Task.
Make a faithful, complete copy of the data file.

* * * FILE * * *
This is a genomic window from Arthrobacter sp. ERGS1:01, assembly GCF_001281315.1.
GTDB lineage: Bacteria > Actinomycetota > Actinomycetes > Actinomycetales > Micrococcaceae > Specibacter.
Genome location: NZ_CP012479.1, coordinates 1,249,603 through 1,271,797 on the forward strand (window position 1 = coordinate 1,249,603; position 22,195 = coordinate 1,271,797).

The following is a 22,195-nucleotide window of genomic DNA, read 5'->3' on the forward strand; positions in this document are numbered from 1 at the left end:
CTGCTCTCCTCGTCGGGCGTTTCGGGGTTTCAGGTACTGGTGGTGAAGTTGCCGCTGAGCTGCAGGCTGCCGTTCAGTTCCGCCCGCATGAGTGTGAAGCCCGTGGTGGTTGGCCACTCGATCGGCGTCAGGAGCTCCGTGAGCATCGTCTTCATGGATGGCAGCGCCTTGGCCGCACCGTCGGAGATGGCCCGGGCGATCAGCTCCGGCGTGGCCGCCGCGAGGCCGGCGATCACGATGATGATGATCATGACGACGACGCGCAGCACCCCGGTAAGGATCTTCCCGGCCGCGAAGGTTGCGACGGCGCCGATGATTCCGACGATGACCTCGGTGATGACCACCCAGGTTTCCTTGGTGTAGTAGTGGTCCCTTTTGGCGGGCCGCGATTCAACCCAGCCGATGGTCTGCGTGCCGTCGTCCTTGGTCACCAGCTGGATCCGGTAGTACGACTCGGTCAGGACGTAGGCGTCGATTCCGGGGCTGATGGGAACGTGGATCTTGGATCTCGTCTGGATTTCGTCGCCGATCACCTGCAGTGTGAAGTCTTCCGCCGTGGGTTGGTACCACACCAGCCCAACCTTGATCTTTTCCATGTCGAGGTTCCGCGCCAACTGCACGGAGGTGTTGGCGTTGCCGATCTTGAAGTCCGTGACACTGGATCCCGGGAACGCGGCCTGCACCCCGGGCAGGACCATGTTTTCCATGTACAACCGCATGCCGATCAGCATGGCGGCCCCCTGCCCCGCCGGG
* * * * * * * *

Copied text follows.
This is a genomic window from Arthrobacter sp. ERGS1:01, assembly GCF_001281315.1.
GTDB lineage: Bacteria > Actinomycetota > Actinomycetes > Actinomycetales > Micrococcaceae > Specibacter.
Genome location: NZ_CP012479.1, coordinates 1,249,603 through 1,271,797 on the forward strand (window position 1 = coordinate 1,249,603; position 22,195 = coordinate 1,271,797).

The following is a 22,195-nucleotide window of genomic DNA, read 5'->3' on the forward strand; positions in this document are numbered from 1 at the left end:
CTGCTCTCCTCGTCGGGCGTTTCGGGGTTTCAGGTACTGGTGGTGAAGTTGCCGCTGAGCTGCAGGCTGCCGTTCAGTTCCGCCCGCATGAGTGTGAAGCCCGTGGTGGTTGGCCACTCGATCGGCGTCAGGAGCTCCGTGAGCATCGTCTTCATGGATGGCAGCGCCTTGGCCGCACCGTCGGAGATGGCCCGGGCGATCAGCTCCGGCGTGGCCGCCGCGAGGCCGGCGATCACGATGATGATGATCATGACGACGACGCGCAGCACCCCGGTAAGGATCTTCCCGGCCGCGAAGGTTGCGACGGCGCCGATGATTCCGACGATGACCTCGGTGATGACCACCCAGGTTTCCTTGGTGTAGTAGTGGTCCCTTTTGGCGGGCCGCGATTCAACCCAGCCGATGGTCTGCGTGCCGTCGTCCTTGGTCACCAGCTGGATCCGGTAGTACGACTCGGTCAGGACGTAGGCGTCGATTCCGGGGCTGATGGGAACGTGGATCTTGGATCTCGTCTGGATTTCGTCGCCGATCACCTGCAGTGTGAAGTCTTCCGCCGTGGGTTGGTACCACACCAGCCCAACCTTGATCTTTTCCATGTCGAGGTTCCGCGCCAACTGCACGGAGGTGTTGGCGTTGCCGATCTTGAAGTCCGTGACACTGGATCCCGGGAACGCGGCCTGCACCCCGGGCAGGACCATGTTTTCCATGTACAACCGCATGCCGATCAGCATGGCGGCCCCCTGCCCCGCCGGG